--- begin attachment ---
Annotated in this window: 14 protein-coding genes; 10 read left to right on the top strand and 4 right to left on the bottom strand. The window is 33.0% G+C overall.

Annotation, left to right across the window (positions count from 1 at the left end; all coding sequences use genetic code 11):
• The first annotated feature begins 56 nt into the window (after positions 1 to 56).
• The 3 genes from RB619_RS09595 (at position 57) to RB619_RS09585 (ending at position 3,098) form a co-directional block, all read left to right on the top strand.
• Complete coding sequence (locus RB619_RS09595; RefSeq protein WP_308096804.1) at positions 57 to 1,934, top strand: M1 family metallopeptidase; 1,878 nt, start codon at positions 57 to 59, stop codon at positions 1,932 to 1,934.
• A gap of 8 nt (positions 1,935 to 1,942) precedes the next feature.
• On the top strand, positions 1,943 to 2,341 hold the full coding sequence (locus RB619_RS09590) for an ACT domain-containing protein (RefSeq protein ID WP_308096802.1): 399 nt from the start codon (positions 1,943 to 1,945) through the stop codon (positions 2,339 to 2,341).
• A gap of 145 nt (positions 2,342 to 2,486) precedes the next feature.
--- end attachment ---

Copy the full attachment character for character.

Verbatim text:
Annotated in this window: 14 protein-coding genes; 10 read left to right on the top strand and 4 right to left on the bottom strand. The window is 33.0% G+C overall.

Annotation, left to right across the window (positions count from 1 at the left end; all coding sequences use genetic code 11):
• The first annotated feature begins 56 nt into the window (after positions 1 to 56).
• The 3 genes from RB619_RS09595 (at position 57) to RB619_RS09585 (ending at position 3,098) form a co-directional block, all read left to right on the top strand.
• Complete coding sequence (locus RB619_RS09595; RefSeq protein WP_308096804.1) at positions 57 to 1,934, top strand: M1 family metallopeptidase; 1,878 nt, start codon at positions 57 to 59, stop codon at positions 1,932 to 1,934.
• A gap of 8 nt (positions 1,935 to 1,942) precedes the next feature.
• On the top strand, positions 1,943 to 2,341 hold the full coding sequence (locus RB619_RS09590) for an ACT domain-containing protein (RefSeq protein ID WP_308096802.1): 399 nt from the start codon (positions 1,943 to 1,945) through the stop codon (positions 2,339 to 2,341).
• A gap of 145 nt (positions 2,342 to 2,486) precedes the next feature.